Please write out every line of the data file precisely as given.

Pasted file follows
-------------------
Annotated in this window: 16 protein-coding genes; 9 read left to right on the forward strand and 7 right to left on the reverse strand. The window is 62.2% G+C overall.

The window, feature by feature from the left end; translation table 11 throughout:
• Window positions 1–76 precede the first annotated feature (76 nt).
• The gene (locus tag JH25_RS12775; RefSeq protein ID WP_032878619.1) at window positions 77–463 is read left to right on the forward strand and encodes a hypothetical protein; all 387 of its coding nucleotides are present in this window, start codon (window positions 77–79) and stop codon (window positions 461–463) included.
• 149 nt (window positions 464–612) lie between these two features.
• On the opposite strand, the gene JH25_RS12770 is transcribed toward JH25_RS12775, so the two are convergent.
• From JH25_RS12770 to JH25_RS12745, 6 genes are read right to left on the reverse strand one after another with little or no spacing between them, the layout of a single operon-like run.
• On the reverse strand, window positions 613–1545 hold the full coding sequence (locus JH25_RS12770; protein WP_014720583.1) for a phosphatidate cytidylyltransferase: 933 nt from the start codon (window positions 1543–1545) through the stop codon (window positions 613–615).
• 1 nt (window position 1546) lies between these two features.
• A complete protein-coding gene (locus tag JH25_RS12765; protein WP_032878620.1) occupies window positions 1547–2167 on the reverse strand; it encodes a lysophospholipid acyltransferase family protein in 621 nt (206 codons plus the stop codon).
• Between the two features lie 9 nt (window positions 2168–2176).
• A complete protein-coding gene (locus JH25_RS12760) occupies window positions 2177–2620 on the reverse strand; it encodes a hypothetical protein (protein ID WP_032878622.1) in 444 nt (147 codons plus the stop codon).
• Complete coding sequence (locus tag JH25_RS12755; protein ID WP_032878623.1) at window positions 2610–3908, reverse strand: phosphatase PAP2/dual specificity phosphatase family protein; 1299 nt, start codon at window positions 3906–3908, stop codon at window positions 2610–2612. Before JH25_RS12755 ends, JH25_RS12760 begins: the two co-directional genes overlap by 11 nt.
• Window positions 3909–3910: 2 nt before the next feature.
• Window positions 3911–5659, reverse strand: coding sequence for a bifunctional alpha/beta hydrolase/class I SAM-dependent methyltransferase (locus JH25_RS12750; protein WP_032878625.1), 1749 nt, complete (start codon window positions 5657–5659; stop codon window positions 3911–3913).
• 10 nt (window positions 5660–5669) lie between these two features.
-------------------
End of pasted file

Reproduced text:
Annotated in this window: 16 protein-coding genes; 9 read left to right on the forward strand and 7 right to left on the reverse strand. The window is 62.2% G+C overall.

The window, feature by feature from the left end; translation table 11 throughout:
• Window positions 1–76 precede the first annotated feature (76 nt).
• The gene (locus tag JH25_RS12775; RefSeq protein ID WP_032878619.1) at window positions 77–463 is read left to right on the forward strand and encodes a hypothetical protein; all 387 of its coding nucleotides are present in this window, start codon (window positions 77–79) and stop codon (window positions 461–463) included.
• 149 nt (window positions 464–612) lie between these two features.
• On the opposite strand, the gene JH25_RS12770 is transcribed toward JH25_RS12775, so the two are convergent.
• From JH25_RS12770 to JH25_RS12745, 6 genes are read right to left on the reverse strand one after another with little or no spacing between them, the layout of a single operon-like run.
• On the reverse strand, window positions 613–1545 hold the full coding sequence (locus JH25_RS12770; protein WP_014720583.1) for a phosphatidate cytidylyltransferase: 933 nt from the start codon (window positions 1543–1545) through the stop codon (window positions 613–615).
• 1 nt (window position 1546) lies between these two features.
• A complete protein-coding gene (locus tag JH25_RS12765; protein WP_032878620.1) occupies window positions 1547–2167 on the reverse strand; it encodes a lysophospholipid acyltransferase family protein in 621 nt (206 codons plus the stop codon).
• Between the two features lie 9 nt (window positions 2168–2176).
• A complete protein-coding gene (locus JH25_RS12760) occupies window positions 2177–2620 on the reverse strand; it encodes a hypothetical protein (protein ID WP_032878622.1) in 444 nt (147 codons plus the stop codon).
• Complete coding sequence (locus tag JH25_RS12755; protein ID WP_032878623.1) at window positions 2610–3908, reverse strand: phosphatase PAP2/dual specificity phosphatase family protein; 1299 nt, start codon at window positions 3906–3908, stop codon at window positions 2610–2612. Before JH25_RS12755 ends, JH25_RS12760 begins: the two co-directional genes overlap by 11 nt.
• Window positions 3909–3910: 2 nt before the next feature.
• Window positions 3911–5659, reverse strand: coding sequence for a bifunctional alpha/beta hydrolase/class I SAM-dependent methyltransferase (locus JH25_RS12750; protein WP_032878625.1), 1749 nt, complete (start codon window positions 5657–5659; stop codon window positions 3911–3913).
• 10 nt (window positions 5660–5669) lie between these two features.